5. Dominance

Does your puppy already see himself as top dog? This can be dangerous, as dogs should be part of the pack and look up to you as their leader. Your dog should know his place, by expecting his food last, not barging through a doorway ahead of you, and by following your lead.

6. Over-protectiveness

If your dog is overprotective of you, and snarls at other people who approach then this is a dangerous sign. Treating everyone as an intruder is a sign of aggression and this needs to be worked on.

7. Defensiveness

If your dog feels threatened, and his first response is to growl or lash out, this can be a warning sign. Dogs that don’t like being handled or examined and react defensively can be a problem.

The different types of aggression and what they mean

Different types of aggression are seen in dogs and these can trigger some of the behaviors discussed in the previous section. For some dogs it is just one area that sparks their aggression; for others, it could be multiple.


Fear aggression

Some dogs will lash out because they are feeling fearful. This can be directed at people, other dogs, or even inanimate objects like the vacuum cleaner. As part of their fear, they may try and avoid the problem but will lash out if they feel backed into a corner.

Possession aggression

This is also known as resource guarding and occurs when dogs are very possessive over toys and food bowls, or even over their pet parents.

Territorial aggression

Aggression is directed against protecting their territory. This could extend from not wanting intruders in their bed or crate, to guarding the home and surrounding property from intruders.

Prey aggression

Aggression is focused on prey animals, which could be cats, birds, rabbits, and other small mammals. This can be dangerous if your dog catches up to them, and they could cause serious injury. Rarely this type of aggression can be directed towards humans.

Pain aggression

Some dogs may react aggressively when they are in pain or feeling irritable. If your dog is acting aggressively out of the blue you may want to get them checked over by a veterinarian in case there is something painful causing them to snap.

Redirected aggression

One of the most common ways people are bitten by their own dog. Usually, this happens when your dog is already acting aggressively towards another dog, and you intervene by trying to pick your dog up or by physically breaking up the fight. The aggression then becomes directed at you, meaning you might get bitten.

How to train an aggressive puppy


Control rough play

Whilst rough play with biting and mouthing can seem innocent when they are small, it’s probably not something you want them doing as an adult dog. So, it’s important to teach our puppies good manners from a young age. If your dog is getting too rough, follow these steps:

  • Stop

The first thing is to stop playing. Stop engaging with your puppy, fold your arms in so there is nothing to nip at, and stand still. You may even have to calmly remove yourself from the room.

  • Don’t squeal or shout

If your puppy is getting a reaction out of you then it is likely he will want to continue. Children inadvertently encourage continued nipping and rough play by overreacting and screaming. Equally, you shouldn’t yell at your dog or pin him down or slap his nose if he is getting too boisterous as this can make things worse.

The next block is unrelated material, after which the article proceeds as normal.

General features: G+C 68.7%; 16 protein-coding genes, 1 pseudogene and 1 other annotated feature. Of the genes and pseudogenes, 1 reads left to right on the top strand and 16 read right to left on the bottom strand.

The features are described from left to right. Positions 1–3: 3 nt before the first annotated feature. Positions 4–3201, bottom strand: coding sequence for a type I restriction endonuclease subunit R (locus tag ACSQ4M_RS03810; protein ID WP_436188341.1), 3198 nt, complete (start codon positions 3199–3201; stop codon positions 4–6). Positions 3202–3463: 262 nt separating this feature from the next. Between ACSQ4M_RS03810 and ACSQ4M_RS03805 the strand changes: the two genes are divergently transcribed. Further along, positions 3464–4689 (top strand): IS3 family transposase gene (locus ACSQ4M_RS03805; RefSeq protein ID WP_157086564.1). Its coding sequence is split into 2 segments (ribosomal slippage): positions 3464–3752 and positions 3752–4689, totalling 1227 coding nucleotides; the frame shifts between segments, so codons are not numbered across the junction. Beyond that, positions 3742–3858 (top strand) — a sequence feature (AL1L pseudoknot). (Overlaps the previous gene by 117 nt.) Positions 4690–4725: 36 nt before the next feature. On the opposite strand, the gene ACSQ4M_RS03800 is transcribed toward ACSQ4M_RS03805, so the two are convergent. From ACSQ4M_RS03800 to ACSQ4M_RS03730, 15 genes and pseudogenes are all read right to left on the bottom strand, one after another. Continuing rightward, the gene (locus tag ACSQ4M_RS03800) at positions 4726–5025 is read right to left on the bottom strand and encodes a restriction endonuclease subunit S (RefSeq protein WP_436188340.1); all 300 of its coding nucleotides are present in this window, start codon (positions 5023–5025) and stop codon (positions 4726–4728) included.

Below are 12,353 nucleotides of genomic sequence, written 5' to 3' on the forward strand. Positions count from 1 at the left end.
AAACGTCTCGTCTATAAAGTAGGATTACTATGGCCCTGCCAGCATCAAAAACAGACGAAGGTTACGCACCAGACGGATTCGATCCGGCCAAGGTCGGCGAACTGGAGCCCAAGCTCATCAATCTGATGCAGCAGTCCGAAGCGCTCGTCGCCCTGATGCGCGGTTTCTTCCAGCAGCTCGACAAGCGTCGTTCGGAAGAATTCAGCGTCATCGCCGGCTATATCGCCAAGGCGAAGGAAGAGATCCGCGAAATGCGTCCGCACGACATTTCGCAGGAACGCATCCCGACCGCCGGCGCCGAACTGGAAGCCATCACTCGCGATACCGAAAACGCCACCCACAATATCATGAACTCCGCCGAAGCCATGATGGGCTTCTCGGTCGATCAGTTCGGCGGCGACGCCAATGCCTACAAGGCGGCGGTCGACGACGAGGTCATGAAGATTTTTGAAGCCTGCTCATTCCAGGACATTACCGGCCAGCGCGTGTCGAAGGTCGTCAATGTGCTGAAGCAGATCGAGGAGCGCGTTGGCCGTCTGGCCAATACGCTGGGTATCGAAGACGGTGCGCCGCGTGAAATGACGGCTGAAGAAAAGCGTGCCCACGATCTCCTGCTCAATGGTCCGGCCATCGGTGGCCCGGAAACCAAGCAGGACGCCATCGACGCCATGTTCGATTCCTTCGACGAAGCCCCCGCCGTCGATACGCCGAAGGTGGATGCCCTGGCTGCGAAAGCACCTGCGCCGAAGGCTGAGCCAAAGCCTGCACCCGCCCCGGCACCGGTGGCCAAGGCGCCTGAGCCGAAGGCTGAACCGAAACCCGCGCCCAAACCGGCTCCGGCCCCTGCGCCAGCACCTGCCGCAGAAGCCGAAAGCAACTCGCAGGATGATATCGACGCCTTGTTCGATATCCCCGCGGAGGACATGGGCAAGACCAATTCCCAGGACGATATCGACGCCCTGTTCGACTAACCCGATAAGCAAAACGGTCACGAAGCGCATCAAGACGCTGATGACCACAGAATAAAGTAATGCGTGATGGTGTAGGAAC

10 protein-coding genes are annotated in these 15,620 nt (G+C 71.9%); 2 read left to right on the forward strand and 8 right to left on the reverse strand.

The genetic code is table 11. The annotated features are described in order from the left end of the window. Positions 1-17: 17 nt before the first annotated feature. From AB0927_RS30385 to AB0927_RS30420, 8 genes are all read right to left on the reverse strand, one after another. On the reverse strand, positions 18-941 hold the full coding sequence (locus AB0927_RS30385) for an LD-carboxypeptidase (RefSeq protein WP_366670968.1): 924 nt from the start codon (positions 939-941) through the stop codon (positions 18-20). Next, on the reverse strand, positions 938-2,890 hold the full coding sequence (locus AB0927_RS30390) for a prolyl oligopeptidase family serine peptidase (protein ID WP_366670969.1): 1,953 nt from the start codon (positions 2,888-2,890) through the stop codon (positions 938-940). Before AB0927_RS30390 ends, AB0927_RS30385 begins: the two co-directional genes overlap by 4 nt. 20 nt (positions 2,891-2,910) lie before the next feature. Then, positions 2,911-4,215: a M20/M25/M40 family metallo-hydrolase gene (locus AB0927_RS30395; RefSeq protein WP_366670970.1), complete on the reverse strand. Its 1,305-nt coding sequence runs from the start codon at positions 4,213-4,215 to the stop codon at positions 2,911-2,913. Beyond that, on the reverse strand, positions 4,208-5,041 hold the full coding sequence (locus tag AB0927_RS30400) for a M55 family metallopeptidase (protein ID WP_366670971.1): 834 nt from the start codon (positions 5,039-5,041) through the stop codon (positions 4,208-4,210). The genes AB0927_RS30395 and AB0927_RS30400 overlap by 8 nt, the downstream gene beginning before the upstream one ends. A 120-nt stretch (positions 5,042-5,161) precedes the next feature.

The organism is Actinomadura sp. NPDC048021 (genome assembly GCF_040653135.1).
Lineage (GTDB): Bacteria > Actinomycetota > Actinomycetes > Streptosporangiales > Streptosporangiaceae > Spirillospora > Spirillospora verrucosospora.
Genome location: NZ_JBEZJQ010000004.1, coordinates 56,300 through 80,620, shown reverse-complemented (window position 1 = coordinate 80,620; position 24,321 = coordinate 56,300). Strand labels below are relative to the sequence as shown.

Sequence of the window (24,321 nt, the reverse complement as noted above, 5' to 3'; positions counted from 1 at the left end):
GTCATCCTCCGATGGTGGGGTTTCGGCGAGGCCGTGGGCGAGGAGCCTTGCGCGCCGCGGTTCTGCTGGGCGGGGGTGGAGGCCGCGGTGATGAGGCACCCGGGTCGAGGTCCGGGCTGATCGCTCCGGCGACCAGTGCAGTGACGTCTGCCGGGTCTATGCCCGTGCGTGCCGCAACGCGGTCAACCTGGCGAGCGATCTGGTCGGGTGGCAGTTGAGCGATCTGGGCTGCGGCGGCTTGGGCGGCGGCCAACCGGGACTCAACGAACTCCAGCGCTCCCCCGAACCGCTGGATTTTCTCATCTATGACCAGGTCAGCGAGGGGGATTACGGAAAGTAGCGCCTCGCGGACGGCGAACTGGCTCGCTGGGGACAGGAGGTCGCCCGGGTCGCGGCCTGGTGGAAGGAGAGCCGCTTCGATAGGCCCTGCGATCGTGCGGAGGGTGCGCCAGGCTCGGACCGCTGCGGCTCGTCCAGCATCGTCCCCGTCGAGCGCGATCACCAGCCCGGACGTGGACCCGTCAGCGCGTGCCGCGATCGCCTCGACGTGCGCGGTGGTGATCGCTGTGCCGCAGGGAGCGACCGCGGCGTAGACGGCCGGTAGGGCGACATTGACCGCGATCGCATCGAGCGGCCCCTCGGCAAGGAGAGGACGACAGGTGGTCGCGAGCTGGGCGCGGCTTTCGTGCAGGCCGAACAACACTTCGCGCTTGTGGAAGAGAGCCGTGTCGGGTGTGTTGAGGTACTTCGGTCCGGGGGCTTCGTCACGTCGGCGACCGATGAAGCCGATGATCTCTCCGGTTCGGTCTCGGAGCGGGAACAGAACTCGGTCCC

• Redirect behaviors

Try and replace your fingers with a toy or appropriate chew, so that he knows where to direct his play.

  • Reward positive behavior

When your puppy is playing appropriately make sure you praise him! Lots of positive body language and verbal encouragement. If he gets boisterous again, then play stops straight away. Hopefully, your puppy will soon learn what is expected of him.

You should probably stop any rough playing with your dog altogether if they regularly lose control or if your puppy’s biting becomes painful and excessive.


Obedience training

Taking your dog to obedience training classes from an early age can help to lay the foundation for good behavior. Classes can also give you the right tools to interact with your dog effectively. By learning commands like ‘drop it’ or ‘leave’ you can avoid areas of conflict easily.

Part of their training should also include handling. Get your puppy used to being groomed, and having their ears and feet touched. Reward and praise them for this, so that they see it as a positive experience.

Dog behaviorists

If you have an aggressive puppy that bites other dogs and yourself, and you are struggling to bring things under control, then seek professional help.

Your veterinarian can check your puppy for any signs of health issues or pain that could be contributing to their aggression.

Qualified dog behaviorists can work closely with you and your dog to help iron out any problems and identify the underlying reason they are being aggressive. It is best to seek help early on as many puppies with behavioral issues can be easier to work with than older dogs where the behavior is more ingrained.


Rough play is part of being a puppy but it’s important to know when your dog is overstepping the mark. If your puppy is displaying some of the aggressive warning signs we discussed then it’s important to take action as you don’t want them growing up into a dangerous adult dog. If you are struggling with your puppy’s behavior then speak to your veterinarian or a qualified pet behaviorist for help. It’s far better to seek help early on rather than burying your head in the sand and letting the problem get worse!